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'That Was the Desk I Chose to Die Under'

Not a Hint Of a Problem

It was supposed to be an easy week for Trey Perkins, a sophomore from Yorkville, Va. -- "no tests or anything, kind of laid-back week." He had stayed up late Sunday night at his off-campus apartment with three friends, watching a National Hockey League playoff game between the Dallas Stars and the Vancouver Canucks. He got up at 7, plenty of time to make his 8 a.m. class in engineering dynamics at Randolph Hall. It was a lecture, going over material for a test, and the professor let them out a few minutes early. Randolph is right behind Norris Hall, where Perkins had a 9:05 in elementary German. He walked over and sat in the second-floor hallway outside Room 207.

When the previous class let out, Perkins was the first one in, greeting his instructor, Christopher James Bishop, known as Jamie to his friends, Herr Bishop to his students, a bespectacled 35-year-old with a long pony tail and perpetual smile. They enjoyed a comfortable relationship that revolved more around sports than German. Bishop, from Georgia, was an Atlanta Falcons fan, and Perkins, who had lived in New Orleans before his family moved to Virginia, rooted for the Saints. Just because the Falcons had the most famous Virginia Tech player ever, quarterback Michael Vick, didn't mean that Perkins could switch allegiances. As classmates slowly filtered into the class, Bishop and Perkins bantered about whom their two teams should pick in the NFL draft.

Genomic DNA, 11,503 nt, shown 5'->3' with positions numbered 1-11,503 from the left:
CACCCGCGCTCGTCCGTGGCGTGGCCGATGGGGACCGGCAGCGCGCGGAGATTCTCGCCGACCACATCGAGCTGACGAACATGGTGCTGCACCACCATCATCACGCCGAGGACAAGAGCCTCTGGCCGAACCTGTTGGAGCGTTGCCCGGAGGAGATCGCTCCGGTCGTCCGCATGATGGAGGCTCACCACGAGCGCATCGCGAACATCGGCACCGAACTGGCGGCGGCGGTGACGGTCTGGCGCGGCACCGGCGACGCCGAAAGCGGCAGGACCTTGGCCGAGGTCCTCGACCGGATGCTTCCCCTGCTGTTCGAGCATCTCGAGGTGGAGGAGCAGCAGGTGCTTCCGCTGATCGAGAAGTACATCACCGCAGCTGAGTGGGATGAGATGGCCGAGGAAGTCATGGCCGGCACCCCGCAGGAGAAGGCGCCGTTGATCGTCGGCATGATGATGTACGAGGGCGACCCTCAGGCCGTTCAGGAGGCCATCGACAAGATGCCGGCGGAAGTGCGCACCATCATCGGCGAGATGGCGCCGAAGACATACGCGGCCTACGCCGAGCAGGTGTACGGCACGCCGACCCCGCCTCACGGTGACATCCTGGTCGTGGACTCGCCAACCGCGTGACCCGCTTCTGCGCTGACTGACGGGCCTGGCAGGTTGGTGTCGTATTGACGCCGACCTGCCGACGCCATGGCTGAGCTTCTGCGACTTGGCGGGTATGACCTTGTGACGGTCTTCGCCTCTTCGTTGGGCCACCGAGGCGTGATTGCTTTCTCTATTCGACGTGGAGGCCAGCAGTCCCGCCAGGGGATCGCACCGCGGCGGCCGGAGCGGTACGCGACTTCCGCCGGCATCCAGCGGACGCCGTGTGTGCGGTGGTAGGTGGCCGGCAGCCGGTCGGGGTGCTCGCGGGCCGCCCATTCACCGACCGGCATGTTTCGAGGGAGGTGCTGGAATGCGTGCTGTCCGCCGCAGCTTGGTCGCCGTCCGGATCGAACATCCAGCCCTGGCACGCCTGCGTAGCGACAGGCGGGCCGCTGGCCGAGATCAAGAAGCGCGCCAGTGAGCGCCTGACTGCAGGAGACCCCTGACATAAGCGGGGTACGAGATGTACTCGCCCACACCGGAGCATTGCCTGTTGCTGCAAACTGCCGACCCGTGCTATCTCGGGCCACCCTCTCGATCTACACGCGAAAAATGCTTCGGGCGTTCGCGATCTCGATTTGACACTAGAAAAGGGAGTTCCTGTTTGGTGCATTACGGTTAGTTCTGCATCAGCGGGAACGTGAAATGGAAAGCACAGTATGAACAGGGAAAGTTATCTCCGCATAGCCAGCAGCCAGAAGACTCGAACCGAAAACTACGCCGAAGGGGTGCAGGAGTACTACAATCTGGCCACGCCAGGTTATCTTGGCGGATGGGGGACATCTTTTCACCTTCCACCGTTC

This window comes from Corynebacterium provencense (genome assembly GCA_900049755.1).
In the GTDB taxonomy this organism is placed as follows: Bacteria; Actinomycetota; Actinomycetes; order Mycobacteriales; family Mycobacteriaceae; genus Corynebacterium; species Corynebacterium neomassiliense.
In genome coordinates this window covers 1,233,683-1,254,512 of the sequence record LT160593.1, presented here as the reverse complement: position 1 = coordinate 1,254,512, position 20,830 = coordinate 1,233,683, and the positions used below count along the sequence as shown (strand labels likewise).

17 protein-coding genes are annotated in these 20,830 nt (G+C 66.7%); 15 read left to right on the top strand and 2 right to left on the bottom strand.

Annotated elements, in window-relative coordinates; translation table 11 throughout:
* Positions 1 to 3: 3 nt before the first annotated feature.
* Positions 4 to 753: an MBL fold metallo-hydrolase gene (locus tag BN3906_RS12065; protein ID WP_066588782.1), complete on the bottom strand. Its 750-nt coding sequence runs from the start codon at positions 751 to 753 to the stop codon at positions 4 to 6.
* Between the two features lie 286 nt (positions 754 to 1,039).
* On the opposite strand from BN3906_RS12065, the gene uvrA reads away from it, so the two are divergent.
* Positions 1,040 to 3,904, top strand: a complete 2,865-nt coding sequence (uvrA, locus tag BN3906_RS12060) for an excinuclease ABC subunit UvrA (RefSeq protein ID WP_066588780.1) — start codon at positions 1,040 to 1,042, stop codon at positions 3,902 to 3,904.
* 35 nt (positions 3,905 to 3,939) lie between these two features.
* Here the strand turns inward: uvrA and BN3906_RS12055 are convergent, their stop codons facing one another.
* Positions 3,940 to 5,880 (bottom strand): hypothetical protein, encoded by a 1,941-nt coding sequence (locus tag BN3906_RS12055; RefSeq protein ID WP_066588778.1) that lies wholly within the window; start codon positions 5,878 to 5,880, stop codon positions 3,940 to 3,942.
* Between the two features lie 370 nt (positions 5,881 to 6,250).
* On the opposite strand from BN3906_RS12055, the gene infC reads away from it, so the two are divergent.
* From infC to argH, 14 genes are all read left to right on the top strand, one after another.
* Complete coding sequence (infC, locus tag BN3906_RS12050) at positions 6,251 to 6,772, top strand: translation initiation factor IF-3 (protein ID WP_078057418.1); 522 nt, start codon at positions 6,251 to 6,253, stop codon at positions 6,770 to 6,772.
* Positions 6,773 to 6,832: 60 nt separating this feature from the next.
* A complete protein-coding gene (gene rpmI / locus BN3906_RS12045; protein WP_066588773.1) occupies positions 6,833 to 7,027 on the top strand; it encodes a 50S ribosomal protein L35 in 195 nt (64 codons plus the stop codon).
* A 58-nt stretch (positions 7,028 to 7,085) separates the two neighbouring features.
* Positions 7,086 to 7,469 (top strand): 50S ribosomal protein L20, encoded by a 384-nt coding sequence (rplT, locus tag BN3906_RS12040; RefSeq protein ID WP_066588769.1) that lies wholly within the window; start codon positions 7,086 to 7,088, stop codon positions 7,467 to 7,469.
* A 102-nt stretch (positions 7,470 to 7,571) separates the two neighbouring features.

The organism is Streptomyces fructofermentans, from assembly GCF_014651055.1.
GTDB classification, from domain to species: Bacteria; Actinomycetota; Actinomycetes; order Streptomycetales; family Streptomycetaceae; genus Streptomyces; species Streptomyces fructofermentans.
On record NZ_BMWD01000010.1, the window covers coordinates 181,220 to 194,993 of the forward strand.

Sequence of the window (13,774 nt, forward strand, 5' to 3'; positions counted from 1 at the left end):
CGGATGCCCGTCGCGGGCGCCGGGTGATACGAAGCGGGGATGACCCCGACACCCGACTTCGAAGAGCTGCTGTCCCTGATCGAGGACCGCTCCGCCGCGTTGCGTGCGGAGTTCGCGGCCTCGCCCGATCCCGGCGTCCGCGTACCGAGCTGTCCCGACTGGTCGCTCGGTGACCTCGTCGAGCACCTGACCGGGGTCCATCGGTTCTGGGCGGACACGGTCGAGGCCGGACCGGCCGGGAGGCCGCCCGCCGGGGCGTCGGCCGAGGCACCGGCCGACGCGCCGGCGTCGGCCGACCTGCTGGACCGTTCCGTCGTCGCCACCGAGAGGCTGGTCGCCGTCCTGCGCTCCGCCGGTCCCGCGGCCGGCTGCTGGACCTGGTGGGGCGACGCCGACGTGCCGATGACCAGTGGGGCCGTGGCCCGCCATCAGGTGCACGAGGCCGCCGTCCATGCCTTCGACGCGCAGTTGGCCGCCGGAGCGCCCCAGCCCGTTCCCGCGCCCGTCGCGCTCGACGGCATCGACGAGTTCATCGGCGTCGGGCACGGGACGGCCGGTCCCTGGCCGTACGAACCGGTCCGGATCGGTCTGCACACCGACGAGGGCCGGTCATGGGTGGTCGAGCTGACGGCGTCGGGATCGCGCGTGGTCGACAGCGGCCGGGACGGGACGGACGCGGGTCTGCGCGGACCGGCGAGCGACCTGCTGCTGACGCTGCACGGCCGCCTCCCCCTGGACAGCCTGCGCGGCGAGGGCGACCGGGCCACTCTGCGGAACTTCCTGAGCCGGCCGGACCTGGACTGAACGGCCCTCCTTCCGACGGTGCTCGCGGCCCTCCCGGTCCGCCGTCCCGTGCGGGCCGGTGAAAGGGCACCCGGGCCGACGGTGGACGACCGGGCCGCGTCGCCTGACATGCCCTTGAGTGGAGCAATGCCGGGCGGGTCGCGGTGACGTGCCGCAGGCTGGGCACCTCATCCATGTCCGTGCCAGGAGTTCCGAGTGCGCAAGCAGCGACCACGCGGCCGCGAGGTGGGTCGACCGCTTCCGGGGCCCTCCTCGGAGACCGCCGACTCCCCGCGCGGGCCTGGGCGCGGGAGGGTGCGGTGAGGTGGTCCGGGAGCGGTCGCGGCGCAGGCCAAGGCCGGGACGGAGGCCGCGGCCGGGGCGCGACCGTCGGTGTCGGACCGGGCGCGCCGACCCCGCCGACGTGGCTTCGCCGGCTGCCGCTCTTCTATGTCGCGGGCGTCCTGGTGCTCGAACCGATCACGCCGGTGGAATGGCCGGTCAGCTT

Next door in Room 211, Kristina Heeger had arrived from her off-campus apartment for her intermediate French class taught by Jocelyne Couture-Nowak. Heeger, a sophomore from Vienna, had spent much of the night before with a group of friends who had made a habit of gathering to watch "Planet Earth" on the Discovery Channel and then "Entourage" on HBO. Ten or 12 of them would meet at Ross Berger's place next to a frat house on Roanoke Street, then hang around and talk for a few hours after the television shows.

Monday morning, before leaving for French, Heeger had been on her computer, exchanging instant messages with Berger, up since 6 writing a paper for his Global Ethics class on what he called the totalitarianism of Venezuelan President Hugo Chavez. Most of the messages were quick little contacts: hello, how you, good morning, how's your day, cold and crappy outside. The last IM from Berger read: Have a good day, be safe, and don't let the wind blow you away.